After using this pair of exercises together a couple of times, I realized there is an additional benefit to them. Students get to know me. They learn that instructors are people, too. An important lesson in and of itself. We’re not just automatons that spew forth lectures, randomly generate activities, and process their papers, spitting out grades. By breaking the ice, students are more willing to approach me. They ask questions, they joke, and sometimes they even challenge me and the points I’ve made.
In the process, they also learn that I have biases and limits to my knowledge. In short, they learn that I am a source. Just like their textbook, that has a limited scope and biases, each instructor also is merely human. This might be a scary thing for some instructors. If you’re in front of the class, you’re supposed to be all-knowing, and powerful, and all that. But, I really enjoy the challenge. It is no fun when I talk to myself during lectures and answer my own questions. I would rather engage in conversation, and so rather than waiting for this to happen, I push my agenda early to help establish that kind of environment.
By getting students to think more widely about sources, I start seeing a better variety of sources used in their work. They start using personal interviews more, actually going to a primary source and talking to a police officer about crime on campus or to an instructor to ask about the topic their paper is on. I see students writing surveys and questionnaires to gather their own data, to see how it compares to nationwide studies on a similar topic. Of course this kind of research offers its own problems to an instructor. How do I verify this information? I suppose I could contact the police officer or instructor and verify that they did in fact have a conversation with the student. But somehow that feels dirty. Plus, in every instance where this has happened so far, the student has always been hesitant about pursuing that kind of research and has talked with me about how to go about it, and they’ve been very invested in the topic. If they made up the data, they did so very convincingly.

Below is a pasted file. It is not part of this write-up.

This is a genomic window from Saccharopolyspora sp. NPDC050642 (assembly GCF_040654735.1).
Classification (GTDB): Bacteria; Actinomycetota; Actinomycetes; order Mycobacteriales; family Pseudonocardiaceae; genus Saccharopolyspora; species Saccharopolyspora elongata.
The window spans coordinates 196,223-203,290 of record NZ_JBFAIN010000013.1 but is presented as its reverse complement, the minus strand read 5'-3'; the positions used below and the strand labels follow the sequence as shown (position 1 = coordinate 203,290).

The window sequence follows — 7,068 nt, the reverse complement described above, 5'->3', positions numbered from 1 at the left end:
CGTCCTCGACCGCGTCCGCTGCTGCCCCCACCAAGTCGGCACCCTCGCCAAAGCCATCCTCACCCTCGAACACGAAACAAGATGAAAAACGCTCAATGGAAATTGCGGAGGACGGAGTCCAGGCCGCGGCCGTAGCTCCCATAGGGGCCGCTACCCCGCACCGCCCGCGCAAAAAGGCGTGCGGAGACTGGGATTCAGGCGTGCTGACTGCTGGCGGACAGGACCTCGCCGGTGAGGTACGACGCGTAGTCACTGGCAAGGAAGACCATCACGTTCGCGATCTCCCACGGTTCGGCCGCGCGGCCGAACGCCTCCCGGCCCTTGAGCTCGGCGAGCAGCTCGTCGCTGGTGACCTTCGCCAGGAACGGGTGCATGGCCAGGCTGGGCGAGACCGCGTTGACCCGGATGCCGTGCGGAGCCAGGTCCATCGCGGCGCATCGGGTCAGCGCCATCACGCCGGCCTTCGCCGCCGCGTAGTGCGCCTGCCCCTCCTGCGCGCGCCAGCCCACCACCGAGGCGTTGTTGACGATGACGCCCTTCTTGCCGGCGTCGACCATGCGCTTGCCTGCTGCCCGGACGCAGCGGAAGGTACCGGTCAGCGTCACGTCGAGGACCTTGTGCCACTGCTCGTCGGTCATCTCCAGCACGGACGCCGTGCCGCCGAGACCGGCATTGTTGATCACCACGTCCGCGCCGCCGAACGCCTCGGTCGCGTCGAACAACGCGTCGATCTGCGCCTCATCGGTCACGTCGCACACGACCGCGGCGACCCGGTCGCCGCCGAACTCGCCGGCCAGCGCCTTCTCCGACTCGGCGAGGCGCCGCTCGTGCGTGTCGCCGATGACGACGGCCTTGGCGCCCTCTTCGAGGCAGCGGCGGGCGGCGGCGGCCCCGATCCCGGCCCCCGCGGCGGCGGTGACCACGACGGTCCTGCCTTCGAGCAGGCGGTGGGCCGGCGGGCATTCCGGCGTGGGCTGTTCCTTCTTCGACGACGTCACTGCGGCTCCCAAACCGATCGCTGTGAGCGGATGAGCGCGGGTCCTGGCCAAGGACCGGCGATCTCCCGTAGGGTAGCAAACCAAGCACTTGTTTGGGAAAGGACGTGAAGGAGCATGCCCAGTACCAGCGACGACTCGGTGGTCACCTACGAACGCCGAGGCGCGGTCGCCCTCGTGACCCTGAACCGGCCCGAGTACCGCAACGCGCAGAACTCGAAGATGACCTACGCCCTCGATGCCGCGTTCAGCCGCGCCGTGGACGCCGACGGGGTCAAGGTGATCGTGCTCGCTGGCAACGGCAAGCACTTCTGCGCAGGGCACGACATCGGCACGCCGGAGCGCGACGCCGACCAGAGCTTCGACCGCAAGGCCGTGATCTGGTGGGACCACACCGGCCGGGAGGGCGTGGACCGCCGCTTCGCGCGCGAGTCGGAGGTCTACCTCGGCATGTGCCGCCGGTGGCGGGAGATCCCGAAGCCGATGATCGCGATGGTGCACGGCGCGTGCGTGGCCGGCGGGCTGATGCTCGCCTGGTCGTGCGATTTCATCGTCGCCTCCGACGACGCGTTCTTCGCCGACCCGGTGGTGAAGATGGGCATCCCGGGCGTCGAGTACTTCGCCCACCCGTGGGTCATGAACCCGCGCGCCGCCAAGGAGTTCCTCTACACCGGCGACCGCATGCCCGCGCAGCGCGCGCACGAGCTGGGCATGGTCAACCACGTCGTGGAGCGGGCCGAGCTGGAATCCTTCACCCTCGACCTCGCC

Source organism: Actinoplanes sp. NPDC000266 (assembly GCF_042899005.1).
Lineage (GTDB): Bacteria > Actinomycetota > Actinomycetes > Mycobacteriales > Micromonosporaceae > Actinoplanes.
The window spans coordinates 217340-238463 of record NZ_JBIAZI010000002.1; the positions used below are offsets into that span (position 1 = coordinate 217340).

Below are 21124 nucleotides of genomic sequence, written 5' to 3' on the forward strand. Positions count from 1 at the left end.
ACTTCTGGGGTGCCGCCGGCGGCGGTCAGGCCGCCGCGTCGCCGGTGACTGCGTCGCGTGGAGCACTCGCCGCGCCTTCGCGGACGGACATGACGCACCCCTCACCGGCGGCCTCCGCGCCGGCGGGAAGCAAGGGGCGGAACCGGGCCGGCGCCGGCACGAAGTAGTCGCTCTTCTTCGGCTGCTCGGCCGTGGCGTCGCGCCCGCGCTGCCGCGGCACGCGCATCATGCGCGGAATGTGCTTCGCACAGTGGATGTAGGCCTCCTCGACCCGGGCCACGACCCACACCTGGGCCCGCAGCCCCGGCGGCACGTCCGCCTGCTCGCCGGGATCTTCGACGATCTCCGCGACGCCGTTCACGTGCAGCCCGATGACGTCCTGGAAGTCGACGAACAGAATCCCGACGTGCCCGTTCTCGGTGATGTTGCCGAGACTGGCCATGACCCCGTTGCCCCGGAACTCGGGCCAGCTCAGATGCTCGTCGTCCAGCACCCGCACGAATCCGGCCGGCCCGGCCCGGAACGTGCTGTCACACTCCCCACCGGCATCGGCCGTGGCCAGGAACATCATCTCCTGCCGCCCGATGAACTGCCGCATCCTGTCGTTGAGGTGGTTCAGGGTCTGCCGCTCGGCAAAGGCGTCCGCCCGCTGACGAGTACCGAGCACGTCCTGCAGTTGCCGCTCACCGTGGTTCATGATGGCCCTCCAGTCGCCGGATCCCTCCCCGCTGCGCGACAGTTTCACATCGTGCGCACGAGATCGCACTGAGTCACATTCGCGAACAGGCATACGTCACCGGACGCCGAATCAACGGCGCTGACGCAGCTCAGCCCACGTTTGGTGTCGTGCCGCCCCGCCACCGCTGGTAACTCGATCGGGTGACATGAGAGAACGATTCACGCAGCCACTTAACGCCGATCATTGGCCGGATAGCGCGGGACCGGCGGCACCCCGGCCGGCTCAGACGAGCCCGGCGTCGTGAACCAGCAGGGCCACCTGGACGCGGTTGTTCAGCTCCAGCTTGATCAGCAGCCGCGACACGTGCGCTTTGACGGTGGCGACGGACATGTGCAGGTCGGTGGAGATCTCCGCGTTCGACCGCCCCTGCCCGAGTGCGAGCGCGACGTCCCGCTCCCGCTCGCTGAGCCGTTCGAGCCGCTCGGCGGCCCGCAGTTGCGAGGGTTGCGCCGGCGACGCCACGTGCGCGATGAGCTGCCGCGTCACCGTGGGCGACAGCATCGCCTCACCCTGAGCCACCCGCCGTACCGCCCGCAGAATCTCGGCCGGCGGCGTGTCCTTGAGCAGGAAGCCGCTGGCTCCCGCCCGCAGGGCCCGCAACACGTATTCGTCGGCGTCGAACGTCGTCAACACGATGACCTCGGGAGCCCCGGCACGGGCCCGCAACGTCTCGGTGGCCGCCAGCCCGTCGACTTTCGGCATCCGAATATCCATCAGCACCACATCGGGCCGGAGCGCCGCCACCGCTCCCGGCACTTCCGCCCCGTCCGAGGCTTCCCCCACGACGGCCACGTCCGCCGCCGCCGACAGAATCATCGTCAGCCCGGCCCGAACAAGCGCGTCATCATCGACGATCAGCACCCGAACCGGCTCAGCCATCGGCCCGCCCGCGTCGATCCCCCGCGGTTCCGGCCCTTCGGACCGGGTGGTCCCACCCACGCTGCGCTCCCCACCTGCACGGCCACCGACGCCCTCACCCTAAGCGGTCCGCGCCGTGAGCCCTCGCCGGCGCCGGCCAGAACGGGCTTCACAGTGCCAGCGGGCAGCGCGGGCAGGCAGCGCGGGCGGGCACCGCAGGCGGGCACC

By engaging their sources more carefully, they start to realize why certain sources are more effective for certain kinds of information. If they conduct a personal interview then they see a face behind the information and know they need to cite it, instead of just seeing Wikipedia or some other faceless website.
In performing these activities, I realize I am making a number of assumptions about students:
- Students lack good critical thinking skills about sources.
- Students don’t realize all the potential sources around them; they often go for the “easiest” and not necessarily the “best” source.
- They would like to know more about their instructor and form a better rapport with them.
- They would benefit from learning about sources early on, and expectations for the class.
- Their documentation skills could use work.
Perhaps I’m off the mark on some of these assumptions, but in doing this activity now for the last eight years, I’ve found it to be particularly successful with 100 and 200 level classes. What starts out as a seemingly random activity to collect information about their instructor turns into something that hopefully they’ll carry with them beyond the walls of this one class: think critically of sources, everything is a source, instructors are merely human, and be proactive in your education.